Survey: Agencies See Glass as Half Full for ’08

NEW YORK Considering that more than a few once high-flying agencies are struggling to make their numbers these days, it may come as a surprise that most agency leaders are optimistic about their prospects in 2008.

What may not be surprising at all is that the majority of those positive-thinking CEOs are primarily counting on two categories for growth: digital and healthcare.

Those are the key findings from a new survey released last week that shows that eighty-six percent of all respondents—CEOs, presidents and creative chiefs—believe they will grow their businesses next year, with the rest expecting to be flat (13 percent) or down (1 percent.) And looking forward five years, 84 percent think the business will be better than it had been during the past five years.

Wishful thinking?

“I don’t think it’s realistic,” said Hasan Ramusevic, of the Hasan + Co. search consultancy in Raleigh, N.C. “Unless marketers are going to add an exorbitant amount to their budgets, I don’t think it’s possible for 86 percent to grow.”

While marketers may be shifting their ad dollars to online, not many seem to be significantly boosting their overall budgets.

Still, 51 percent of the respondents said they would expand staff next year, with 44 percent planning to maintain their current staffing levels. The anticipated staff expansion may also reflect a desire to invest in new types of talent, such as in digital marketing or channel planning. Only 5 percent said they expect to cut staff, but that could change the moment a large account walks out the door.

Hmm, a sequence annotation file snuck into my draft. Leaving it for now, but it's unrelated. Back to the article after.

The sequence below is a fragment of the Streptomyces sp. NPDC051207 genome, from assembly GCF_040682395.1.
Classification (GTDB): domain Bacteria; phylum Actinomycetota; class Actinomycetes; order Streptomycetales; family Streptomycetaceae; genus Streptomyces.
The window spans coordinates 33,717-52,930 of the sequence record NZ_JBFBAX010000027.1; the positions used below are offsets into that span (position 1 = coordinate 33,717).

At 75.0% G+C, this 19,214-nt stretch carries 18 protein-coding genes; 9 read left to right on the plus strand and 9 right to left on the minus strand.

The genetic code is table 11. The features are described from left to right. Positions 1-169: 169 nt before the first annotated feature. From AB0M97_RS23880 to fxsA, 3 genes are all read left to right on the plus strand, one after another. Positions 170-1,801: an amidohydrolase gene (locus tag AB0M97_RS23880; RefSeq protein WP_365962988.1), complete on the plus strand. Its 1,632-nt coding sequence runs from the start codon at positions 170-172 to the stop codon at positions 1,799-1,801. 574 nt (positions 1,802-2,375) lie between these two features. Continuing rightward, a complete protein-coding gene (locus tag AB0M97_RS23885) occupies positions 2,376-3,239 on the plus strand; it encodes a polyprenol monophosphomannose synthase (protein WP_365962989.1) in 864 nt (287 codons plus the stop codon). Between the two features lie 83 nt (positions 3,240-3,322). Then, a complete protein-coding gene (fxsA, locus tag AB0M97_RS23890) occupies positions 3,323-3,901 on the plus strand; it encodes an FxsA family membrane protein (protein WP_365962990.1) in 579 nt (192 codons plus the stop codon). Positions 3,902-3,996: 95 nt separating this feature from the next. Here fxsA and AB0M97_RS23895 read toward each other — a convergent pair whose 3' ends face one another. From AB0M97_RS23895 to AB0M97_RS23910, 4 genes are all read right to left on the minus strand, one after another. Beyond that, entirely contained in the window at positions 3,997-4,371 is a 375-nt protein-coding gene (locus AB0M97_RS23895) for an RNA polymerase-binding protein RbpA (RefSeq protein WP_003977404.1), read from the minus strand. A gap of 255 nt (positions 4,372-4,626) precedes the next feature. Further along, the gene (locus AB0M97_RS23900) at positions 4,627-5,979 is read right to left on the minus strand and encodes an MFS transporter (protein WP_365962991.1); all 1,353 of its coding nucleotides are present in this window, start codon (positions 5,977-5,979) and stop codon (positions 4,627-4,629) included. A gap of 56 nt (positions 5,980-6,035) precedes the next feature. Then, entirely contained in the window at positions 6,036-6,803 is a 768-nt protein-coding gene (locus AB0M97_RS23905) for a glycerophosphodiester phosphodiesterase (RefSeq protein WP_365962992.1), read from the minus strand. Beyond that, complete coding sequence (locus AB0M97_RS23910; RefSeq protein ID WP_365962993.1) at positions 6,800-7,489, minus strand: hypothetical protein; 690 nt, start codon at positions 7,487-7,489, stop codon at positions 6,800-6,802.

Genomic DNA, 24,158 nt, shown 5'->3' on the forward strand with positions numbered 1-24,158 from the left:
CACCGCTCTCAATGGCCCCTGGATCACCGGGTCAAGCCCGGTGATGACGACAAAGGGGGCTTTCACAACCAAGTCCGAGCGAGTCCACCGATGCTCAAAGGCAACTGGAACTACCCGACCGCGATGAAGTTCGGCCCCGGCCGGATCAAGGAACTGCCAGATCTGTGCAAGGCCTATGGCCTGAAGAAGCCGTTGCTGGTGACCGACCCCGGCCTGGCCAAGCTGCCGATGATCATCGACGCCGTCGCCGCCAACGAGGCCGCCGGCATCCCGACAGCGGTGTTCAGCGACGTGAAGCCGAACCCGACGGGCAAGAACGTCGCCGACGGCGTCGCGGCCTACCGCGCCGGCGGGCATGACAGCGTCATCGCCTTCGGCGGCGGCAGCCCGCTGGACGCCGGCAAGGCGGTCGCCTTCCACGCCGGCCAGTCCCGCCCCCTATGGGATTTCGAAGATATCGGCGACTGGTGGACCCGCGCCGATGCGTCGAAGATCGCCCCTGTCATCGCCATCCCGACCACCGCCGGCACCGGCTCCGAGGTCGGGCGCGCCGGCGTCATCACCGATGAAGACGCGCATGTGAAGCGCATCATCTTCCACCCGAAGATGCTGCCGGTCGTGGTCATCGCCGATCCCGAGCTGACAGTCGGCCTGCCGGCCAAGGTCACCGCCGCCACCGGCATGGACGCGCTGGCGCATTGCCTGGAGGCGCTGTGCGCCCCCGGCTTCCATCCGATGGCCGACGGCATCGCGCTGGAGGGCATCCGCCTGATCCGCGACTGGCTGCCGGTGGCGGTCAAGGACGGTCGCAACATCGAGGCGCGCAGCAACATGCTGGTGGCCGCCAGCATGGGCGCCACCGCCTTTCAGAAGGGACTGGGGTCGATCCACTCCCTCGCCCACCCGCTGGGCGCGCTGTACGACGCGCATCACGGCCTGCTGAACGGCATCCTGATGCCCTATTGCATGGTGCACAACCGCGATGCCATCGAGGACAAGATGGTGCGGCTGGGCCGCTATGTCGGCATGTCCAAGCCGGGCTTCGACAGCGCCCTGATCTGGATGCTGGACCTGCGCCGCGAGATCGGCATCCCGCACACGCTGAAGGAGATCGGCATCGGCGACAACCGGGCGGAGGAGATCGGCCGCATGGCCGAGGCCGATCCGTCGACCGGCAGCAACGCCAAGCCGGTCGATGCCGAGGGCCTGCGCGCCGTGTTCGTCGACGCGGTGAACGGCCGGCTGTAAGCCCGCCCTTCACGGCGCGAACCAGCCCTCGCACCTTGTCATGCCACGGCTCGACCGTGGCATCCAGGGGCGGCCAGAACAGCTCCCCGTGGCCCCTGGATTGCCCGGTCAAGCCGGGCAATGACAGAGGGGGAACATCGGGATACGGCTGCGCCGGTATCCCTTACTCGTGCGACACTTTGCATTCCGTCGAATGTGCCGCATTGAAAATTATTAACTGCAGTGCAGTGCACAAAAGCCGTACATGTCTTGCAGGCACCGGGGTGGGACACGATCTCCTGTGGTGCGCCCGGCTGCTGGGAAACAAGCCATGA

The 103 respondents came from full-service ad agencies, marketing research firms and direct marketing, public relations, promotional and design shops. They range in billings from $24 billion (a global media shop) to less than $5 million, with about 17 percent representing agencies on the larger end of the scale, including WPP Group’s MindShare, independent Cramer-Krasselt, WPP Group’s Hill & Knowlton and Omnicom Group’s Martin/Williams, said Mark Sneider, U.S. managing director of RSW in Cincinnati.

Larger shops expect a nearly equal amount of growth from new and existing clients—53 percent new versus 47 percent existing. Interestingly, 61 percent of the small and mid-sized agencies plan to grow by securing new clients (with the rest coming from existing clients) perhaps due to the fact that large, global marketers seem to be willing to hire relatively small shops for creative tasks, said Sneider. Examples this year include Kraft Foods hiring Nitro here to handle its Kraft Singles business and Dell hiring Mother for brand image work. Such agencies are “seeing a greater receptivity among prospects to listen to different ideas and ways of thinking,” Sneider said. “People are willing to parcel some things out.”

Not surprisingly, 63 percent of respondents expect interactive marketing, e-mail and online advertising to be the “hottest media” in 2008, followed by viral marketing and word-of-mouth (12 percent) and mobile text/SMS messaging (8 percent). Television came in a distant fourth, at 6 percent.

Among categories of business, 43 percent of the respondents expect the healthcare industry to heat up next year, with only single-digit percentages of respondents anticipating upticks in sectors such as consumer and packaged goods or finance and banking.

In August, RSW e-mailed questionnaires consisting of 17 multiple choice questions to some 1,000 agency principals in the U.S. and Canada and achieved a 10 percent response rate.